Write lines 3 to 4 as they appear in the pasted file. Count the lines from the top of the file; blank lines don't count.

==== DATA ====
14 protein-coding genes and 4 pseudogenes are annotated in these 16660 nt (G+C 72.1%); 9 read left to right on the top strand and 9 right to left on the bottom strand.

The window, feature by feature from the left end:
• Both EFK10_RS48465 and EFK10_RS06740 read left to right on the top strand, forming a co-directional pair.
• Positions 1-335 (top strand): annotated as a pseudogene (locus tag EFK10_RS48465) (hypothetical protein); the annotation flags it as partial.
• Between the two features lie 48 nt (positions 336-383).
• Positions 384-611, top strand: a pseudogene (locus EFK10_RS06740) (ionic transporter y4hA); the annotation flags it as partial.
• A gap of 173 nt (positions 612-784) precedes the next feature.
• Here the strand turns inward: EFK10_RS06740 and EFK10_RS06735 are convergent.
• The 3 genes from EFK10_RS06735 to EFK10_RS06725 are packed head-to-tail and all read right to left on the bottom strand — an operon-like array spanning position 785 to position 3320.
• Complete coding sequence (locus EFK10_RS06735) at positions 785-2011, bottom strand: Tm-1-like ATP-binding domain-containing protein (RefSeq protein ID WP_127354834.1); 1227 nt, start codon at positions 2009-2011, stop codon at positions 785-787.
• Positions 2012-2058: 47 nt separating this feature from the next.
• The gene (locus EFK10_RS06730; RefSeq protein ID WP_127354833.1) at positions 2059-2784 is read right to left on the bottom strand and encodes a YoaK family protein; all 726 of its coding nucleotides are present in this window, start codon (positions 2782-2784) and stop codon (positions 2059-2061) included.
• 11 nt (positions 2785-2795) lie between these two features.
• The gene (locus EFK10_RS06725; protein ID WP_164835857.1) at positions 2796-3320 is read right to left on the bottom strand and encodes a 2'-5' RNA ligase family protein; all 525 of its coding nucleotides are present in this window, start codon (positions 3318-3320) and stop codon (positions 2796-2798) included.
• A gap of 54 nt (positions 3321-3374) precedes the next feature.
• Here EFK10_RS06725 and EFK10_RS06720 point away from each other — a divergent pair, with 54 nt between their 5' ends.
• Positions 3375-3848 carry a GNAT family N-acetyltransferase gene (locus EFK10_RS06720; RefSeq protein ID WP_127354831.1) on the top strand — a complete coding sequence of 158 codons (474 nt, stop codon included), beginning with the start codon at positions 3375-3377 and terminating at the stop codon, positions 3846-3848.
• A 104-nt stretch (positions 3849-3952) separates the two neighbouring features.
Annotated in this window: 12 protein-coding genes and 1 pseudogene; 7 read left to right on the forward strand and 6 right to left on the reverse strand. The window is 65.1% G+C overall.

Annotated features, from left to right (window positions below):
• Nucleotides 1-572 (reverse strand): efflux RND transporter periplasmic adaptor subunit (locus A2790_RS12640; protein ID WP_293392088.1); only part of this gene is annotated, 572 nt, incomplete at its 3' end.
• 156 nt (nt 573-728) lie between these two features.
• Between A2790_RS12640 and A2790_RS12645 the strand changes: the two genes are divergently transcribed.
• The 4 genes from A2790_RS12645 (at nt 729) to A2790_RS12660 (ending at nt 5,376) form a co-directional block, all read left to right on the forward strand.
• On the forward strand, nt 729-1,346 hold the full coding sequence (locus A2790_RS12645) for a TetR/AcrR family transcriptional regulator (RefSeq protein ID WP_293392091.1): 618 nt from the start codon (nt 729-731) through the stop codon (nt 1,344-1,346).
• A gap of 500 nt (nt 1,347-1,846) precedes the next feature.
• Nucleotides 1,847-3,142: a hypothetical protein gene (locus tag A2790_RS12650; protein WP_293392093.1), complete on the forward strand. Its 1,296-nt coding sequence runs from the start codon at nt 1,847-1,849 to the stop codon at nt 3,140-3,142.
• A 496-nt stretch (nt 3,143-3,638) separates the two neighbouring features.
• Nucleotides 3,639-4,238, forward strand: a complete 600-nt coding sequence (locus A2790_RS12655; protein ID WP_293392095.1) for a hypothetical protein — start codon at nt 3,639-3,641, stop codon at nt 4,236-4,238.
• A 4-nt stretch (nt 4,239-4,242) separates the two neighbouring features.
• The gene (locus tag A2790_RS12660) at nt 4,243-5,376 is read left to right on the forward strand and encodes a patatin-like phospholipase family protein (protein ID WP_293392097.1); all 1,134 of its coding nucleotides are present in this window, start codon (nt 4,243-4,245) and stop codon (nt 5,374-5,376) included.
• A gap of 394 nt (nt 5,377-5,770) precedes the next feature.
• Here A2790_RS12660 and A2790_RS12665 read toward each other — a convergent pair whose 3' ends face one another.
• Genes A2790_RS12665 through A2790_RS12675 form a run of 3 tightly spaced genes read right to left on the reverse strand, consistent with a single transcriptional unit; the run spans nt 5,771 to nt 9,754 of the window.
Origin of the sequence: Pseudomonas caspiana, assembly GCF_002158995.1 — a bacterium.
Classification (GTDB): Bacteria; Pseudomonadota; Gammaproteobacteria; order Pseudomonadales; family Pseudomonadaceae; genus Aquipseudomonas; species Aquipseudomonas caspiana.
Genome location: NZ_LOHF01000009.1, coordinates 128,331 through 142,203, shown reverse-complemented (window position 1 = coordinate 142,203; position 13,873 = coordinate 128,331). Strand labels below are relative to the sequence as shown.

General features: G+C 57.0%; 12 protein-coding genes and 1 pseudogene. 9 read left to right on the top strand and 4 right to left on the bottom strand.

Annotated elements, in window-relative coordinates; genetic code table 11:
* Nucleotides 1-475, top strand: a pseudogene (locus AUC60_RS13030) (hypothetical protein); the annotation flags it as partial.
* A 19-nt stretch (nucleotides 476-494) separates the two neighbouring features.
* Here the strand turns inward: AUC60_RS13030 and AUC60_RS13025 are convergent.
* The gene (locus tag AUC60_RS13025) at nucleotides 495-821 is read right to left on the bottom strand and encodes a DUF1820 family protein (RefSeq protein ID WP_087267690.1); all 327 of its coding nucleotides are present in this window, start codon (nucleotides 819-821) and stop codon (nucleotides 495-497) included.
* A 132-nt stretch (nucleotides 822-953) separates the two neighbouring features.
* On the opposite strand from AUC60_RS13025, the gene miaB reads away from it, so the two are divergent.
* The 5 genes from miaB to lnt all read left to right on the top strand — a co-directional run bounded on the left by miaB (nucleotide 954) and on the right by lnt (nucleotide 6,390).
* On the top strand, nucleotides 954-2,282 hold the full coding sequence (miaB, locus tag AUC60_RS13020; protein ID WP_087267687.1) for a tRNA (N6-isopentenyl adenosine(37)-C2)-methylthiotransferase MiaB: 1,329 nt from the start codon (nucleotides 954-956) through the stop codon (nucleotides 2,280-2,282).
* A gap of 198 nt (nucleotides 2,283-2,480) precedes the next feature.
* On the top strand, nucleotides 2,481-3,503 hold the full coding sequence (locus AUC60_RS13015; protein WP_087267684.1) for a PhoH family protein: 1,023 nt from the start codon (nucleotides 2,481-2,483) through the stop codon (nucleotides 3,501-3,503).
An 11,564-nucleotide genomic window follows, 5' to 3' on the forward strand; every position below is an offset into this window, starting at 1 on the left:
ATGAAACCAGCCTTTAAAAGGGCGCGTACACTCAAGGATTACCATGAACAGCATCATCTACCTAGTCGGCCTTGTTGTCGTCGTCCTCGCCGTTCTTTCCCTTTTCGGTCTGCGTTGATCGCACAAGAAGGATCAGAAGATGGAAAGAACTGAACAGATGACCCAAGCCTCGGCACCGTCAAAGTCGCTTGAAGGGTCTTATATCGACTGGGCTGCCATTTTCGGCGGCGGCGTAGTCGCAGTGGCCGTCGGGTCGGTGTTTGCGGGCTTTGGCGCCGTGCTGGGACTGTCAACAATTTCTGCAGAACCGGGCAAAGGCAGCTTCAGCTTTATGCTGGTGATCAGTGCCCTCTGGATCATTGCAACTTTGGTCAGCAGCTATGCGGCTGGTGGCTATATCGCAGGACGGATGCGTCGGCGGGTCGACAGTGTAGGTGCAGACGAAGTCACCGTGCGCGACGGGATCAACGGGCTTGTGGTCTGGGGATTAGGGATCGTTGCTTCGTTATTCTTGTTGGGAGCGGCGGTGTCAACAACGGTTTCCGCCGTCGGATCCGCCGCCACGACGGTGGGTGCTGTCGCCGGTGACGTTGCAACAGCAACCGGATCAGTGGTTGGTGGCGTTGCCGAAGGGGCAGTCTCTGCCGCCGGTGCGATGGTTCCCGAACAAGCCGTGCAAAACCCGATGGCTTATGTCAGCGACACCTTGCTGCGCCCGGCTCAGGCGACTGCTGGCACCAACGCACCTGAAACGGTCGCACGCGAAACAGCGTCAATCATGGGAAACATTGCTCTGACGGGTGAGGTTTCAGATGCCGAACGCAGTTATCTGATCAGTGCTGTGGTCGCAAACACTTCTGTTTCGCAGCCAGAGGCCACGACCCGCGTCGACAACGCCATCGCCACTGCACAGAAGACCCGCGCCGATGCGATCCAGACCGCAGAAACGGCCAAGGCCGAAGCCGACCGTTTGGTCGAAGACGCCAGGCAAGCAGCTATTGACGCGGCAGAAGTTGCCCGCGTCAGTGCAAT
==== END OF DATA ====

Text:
• Both EFK10_RS48465 and EFK10_RS06740 read left to right on the top strand, forming a co-directional pair.
• Positions 1-335 (top strand): annotated as a pseudogene (locus tag EFK10_RS48465) (hypothetical protein); the annotation flags it as partial.